Monday, April 15, 2013

Mandated fertility coverage

A proposed new gay rights law, California AB-460, says:
(g) Coverage for the treatment of infertility shall be offered and provided without discrimination on the basis of age, ancestry, color, disability, domestic partner status, gender, gender expression, gender identity, genetic information, marital status, national origin, race, religion, sex, or sexual orientation.
I am trying to wrap my head around this. Suppose I am a single (unattached) man, and I complain that I cannot get pregnant. A fertility clinic says that this condition can be treated by having a surrogate mother bear the pregnancy. Will this have to be covered?

Suppose a woman cannot get pregnant because she is too old, or is in a wheelchair, or has a serious genetic illness, or used to be a man. That also has to be treated?

I suppose that gay couples think that it is unfair if opposite sex married couples get fertility treatments, and they are stuck with mismatched organs. Maybe it is unfair. But can someone please explain this remedy to me? These grand non-discrimination principles sound noble in principle, but what are the consequences here? The proposed law defines:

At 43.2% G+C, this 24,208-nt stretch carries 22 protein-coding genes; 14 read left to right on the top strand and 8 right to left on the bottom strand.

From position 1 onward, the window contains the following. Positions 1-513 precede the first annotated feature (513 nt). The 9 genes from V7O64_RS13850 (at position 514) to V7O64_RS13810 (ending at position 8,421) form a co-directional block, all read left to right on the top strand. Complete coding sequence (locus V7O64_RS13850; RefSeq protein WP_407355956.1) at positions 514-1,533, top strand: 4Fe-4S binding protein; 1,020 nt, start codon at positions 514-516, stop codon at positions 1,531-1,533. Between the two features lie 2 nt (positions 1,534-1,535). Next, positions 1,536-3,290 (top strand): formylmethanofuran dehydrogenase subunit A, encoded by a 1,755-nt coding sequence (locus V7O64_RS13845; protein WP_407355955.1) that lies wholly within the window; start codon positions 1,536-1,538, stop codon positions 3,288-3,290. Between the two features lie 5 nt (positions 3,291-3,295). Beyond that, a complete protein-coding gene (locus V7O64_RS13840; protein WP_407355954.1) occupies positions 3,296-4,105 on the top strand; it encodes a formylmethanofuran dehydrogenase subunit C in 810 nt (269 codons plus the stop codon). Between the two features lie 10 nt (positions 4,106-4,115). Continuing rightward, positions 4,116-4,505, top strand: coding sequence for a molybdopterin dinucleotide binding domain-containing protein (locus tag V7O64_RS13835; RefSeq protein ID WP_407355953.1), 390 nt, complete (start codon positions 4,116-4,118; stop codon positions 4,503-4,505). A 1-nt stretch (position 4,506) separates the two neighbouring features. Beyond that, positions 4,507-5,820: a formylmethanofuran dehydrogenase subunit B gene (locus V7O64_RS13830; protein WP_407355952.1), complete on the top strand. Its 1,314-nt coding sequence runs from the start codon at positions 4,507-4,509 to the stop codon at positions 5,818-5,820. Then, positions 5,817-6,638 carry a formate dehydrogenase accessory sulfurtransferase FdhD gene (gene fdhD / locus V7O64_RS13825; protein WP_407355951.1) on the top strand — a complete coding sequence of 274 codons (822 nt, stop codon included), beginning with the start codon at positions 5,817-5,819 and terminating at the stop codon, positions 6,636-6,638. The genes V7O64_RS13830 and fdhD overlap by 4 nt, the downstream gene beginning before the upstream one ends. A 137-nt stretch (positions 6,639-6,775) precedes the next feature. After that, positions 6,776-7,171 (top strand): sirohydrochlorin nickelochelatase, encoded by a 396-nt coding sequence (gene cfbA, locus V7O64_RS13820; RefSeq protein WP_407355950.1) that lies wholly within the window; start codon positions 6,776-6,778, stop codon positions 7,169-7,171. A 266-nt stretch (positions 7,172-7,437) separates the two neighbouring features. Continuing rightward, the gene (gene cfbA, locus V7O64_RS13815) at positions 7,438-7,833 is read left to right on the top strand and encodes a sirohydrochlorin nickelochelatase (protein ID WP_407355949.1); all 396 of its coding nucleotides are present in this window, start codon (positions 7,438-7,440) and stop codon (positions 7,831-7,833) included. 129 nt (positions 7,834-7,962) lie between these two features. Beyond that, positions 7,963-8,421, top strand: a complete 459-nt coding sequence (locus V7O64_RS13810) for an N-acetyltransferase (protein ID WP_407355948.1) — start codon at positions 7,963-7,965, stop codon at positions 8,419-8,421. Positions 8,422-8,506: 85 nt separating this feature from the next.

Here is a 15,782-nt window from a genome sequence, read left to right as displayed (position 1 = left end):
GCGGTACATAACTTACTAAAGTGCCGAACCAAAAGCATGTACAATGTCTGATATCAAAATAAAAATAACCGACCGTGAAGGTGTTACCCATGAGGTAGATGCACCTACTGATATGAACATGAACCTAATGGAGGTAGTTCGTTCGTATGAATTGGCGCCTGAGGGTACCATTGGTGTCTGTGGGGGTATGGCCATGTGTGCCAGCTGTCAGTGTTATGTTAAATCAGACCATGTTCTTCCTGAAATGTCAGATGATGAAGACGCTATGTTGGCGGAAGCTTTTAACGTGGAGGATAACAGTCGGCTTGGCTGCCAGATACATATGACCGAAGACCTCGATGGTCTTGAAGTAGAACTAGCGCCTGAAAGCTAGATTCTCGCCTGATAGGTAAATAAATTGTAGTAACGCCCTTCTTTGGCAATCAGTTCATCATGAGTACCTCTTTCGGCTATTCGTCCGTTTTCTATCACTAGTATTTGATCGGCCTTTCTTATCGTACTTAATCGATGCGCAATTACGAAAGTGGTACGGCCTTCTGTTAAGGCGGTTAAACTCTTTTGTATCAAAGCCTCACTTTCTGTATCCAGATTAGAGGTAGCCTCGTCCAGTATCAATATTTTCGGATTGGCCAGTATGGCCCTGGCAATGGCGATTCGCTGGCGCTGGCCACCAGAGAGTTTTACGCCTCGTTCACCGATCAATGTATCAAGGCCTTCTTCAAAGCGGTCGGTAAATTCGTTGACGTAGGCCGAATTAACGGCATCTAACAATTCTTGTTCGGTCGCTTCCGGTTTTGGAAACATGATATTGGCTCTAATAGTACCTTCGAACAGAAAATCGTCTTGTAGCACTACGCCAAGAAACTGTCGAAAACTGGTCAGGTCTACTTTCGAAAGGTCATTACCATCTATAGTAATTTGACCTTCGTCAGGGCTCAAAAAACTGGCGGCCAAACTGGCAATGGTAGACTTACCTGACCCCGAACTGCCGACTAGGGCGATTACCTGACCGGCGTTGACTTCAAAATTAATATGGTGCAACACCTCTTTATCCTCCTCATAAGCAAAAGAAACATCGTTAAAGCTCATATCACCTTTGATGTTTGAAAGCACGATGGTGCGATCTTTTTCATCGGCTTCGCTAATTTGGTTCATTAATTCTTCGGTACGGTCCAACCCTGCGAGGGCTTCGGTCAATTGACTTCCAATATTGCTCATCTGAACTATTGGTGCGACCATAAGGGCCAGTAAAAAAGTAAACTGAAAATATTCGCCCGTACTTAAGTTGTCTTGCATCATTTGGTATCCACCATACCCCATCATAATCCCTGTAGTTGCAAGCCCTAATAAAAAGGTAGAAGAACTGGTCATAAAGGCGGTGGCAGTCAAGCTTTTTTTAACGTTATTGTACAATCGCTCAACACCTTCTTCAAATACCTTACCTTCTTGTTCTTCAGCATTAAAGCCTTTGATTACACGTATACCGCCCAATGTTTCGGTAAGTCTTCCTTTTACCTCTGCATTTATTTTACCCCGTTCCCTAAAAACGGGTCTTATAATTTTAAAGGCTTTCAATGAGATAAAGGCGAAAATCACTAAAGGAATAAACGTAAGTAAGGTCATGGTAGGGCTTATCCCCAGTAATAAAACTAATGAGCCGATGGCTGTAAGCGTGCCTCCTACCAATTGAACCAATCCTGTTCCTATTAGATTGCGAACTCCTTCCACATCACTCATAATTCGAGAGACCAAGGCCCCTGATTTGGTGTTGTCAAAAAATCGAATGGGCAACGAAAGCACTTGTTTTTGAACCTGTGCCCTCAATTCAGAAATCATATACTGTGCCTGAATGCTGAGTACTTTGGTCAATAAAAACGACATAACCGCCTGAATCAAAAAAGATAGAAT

(b) For purposes of this section, “infertility” means either (1) the presence of a demonstrated condition recognized by a licensed physician and surgeon as a cause of infertility, or (2) the inability to conceive a pregnancy or to carry a pregnancy to a live birth after a year or more of regular sexual relations without contraception.
So if a man changes his "gender expression" or "gender identity" to female, would his lack of ovaries be a "demonstrated condition" entitle him/her to non-discrimination under this?

And what is "regular sexual relations"? I would assume that means normal male-female coitus, but then people accuse me of being a heterosexist bigot when I say stuff like that. I am guessing that a gay couple could complain that they have had regular sexual relations for a year, and no one got pregnant, so they are entitled to medical assistance.

The Weekly Standard says:
AB 460, of course, does not arise in a social vacuum. It reflects the modern tendency to use health care law to enact social policy. In the United Kingdom, for example, the National Health Service provides IVF (which in the United States typically costs between $12,000 and $15,000) to women up to age 42 free of charge, even though aging naturally reduces fertility from the late thirties on. As under AB 460, lesbians in the United Kingdom are entitled to receive a sophisticated form of artificial insemination at no cost as a means of erasing discrimination based on sexual orientation.
The UK policy discriminates on sex and age, so would not comply with AB 460. We will soon have laws mandating all medical services for everyone, until the system runs out of money.

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